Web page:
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For the EU Market, Retailers Need to Plan Ahead for Trade Regulations

The retail fashion industry is a fast-paced business with ever-changing consumer trends, emerging innovative materials and continuously changing color palettes and silhouettes, which creates a scenario of never-ending mismatch between supply and demand.

Sourcing professional facing this environment have to be keyed into the constantly changing global regulatory requirements in order to ensure products are compliant in every region where they are sold.

Even as retail sales figures are down and major brands are closing brick-and-mortar locations, U.S. retailers and brands are experiencing upward growth from global sources. The European Union (EU) has emerged as a key market for these companies and one that has seen positive growth rates for apparel and footwear in recent years.

According to a Euratex report released in January, imports into the EU rose significantly in 2014 and 2015. Other trade data shows 28 straight months where the value of footwear entering the EU increased from the previous year. This should be no surprise as EU import tariffs are among the lowest in the world.

As a result, it’s never been more important for companies selling product in the EU (and other regions around the world for that matter) to fully understand and adhere to the varying compliance requirements.

Consideration of these trade restrictions needs to happen early in the manufacturing lifecycle to be sure the end product will meet specific country standards.

Compliance management is part of the daily fabric for today’s global business world, and sourcing professionals know ignoring or overlooking these complex regulations can result in shipments identified for investigation, seizure or destruction. But let’s face it: global trade regulations are complex and sourcing professionals need to leverage other means to ensure all of the areas of product, supplier and import compliance are covered when managing cross-border trade.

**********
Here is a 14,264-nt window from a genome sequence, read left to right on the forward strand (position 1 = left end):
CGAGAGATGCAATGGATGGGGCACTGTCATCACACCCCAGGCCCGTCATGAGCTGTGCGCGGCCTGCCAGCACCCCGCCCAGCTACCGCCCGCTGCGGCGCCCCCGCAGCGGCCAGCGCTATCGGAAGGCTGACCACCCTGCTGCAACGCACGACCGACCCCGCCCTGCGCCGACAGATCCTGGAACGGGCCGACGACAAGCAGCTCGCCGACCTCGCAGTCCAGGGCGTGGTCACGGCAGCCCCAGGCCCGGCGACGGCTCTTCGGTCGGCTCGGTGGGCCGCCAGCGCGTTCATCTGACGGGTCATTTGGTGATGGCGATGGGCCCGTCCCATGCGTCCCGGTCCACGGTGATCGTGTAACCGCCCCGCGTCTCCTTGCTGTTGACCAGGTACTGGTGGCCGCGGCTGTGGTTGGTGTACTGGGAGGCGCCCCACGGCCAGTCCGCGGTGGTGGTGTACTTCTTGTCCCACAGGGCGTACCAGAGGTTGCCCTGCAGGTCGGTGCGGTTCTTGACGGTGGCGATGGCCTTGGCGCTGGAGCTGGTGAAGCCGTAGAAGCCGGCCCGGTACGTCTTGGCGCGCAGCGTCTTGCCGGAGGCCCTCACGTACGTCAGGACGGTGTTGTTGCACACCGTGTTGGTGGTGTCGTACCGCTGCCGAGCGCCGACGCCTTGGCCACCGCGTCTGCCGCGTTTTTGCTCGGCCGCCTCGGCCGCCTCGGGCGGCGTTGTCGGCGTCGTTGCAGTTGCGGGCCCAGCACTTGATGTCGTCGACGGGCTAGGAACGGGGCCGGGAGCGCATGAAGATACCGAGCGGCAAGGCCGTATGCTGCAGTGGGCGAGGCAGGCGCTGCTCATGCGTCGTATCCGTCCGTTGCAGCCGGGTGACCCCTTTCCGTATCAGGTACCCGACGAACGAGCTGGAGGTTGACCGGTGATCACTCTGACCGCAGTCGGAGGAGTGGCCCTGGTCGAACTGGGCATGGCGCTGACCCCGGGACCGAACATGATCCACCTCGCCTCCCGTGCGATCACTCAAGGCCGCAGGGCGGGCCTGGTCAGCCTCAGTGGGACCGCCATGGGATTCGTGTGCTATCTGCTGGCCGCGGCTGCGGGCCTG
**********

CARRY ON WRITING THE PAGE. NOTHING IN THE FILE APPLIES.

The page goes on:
The primary areas where sourcing teams need to have a complete understanding of global regulations include:

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Supplier vetting and selection

Supplier relationship management (SRM) has gone through a massive transformation in recent years. Gone are the days of finding the best deals within a supply base primarily based on cost. The new approach to SRM necessitates the creation of partnerships that extend beyond cost-cutting and offering value-added services and resources. As you broaden your retail base, you need to be cognizant of country-specific sanctions that block products sourced and produced from other countries. Just last year, the EU imposed sanctions on goods imported from Russia, Belarus, Burundi, Yemen, Libya and Iran, and it also extended its sanctions against Myanmar until April 3o, 2017.

This means brands need to keep a keen eye for contractor locations and vet their suppliers against multiple restricted party lists.

Product design, component and finished goods testing